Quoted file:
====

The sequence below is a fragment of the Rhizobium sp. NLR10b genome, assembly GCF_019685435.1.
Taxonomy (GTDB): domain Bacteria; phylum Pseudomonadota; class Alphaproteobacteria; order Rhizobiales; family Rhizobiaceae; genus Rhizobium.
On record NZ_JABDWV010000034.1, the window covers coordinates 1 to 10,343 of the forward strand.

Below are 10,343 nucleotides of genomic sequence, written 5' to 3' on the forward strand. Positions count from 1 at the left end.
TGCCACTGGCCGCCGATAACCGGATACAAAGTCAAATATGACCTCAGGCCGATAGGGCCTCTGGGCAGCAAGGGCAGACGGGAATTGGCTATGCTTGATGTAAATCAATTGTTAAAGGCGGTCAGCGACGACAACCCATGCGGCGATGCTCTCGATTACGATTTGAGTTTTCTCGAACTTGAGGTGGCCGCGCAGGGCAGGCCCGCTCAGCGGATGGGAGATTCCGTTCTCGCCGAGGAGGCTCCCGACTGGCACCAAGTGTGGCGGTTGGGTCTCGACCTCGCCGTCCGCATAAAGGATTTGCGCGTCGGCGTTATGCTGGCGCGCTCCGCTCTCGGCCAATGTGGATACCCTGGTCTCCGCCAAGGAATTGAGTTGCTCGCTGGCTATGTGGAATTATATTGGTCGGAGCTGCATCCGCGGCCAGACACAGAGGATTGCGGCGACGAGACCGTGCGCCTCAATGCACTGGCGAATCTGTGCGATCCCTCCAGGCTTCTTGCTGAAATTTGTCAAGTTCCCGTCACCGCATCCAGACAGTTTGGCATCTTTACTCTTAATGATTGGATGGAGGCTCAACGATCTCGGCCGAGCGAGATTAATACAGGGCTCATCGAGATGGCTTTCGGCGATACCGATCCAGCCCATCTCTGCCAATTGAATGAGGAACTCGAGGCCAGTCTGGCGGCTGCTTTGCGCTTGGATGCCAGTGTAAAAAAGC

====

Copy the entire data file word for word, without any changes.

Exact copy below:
The sequence below is a fragment of the Rhizobium sp. NLR10b genome, assembly GCF_019685435.1.
Taxonomy (GTDB): domain Bacteria; phylum Pseudomonadota; class Alphaproteobacteria; order Rhizobiales; family Rhizobiaceae; genus Rhizobium.
On record NZ_JABDWV010000034.1, the window covers coordinates 1 to 10,343 of the forward strand.

Below are 10,343 nucleotides of genomic sequence, written 5' to 3' on the forward strand. Positions count from 1 at the left end.
TGCCACTGGCCGCCGATAACCGGATACAAAGTCAAATATGACCTCAGGCCGATAGGGCCTCTGGGCAGCAAGGGCAGACGGGAATTGGCTATGCTTGATGTAAATCAATTGTTAAAGGCGGTCAGCGACGACAACCCATGCGGCGATGCTCTCGATTACGATTTGAGTTTTCTCGAACTTGAGGTGGCCGCGCAGGGCAGGCCCGCTCAGCGGATGGGAGATTCCGTTCTCGCCGAGGAGGCTCCCGACTGGCACCAAGTGTGGCGGTTGGGTCTCGACCTCGCCGTCCGCATAAAGGATTTGCGCGTCGGCGTTATGCTGGCGCGCTCCGCTCTCGGCCAATGTGGATACCCTGGTCTCCGCCAAGGAATTGAGTTGCTCGCTGGCTATGTGGAATTATATTGGTCGGAGCTGCATCCGCGGCCAGACACAGAGGATTGCGGCGACGAGACCGTGCGCCTCAATGCACTGGCGAATCTGTGCGATCCCTCCAGGCTTCTTGCTGAAATTTGTCAAGTTCCCGTCACCGCATCCAGACAGTTTGGCATCTTTACTCTTAATGATTGGATGGAGGCTCAACGATCTCGGCCGAGCGAGATTAATACAGGGCTCATCGAGATGGCTTTCGGCGATACCGATCCAGCCCATCTCTGCCAATTGAATGAGGAACTCGAGGCCAGTCTGGCGGCTGCTTTGCGCTTGGATGCCAGTGTAAAAAAGC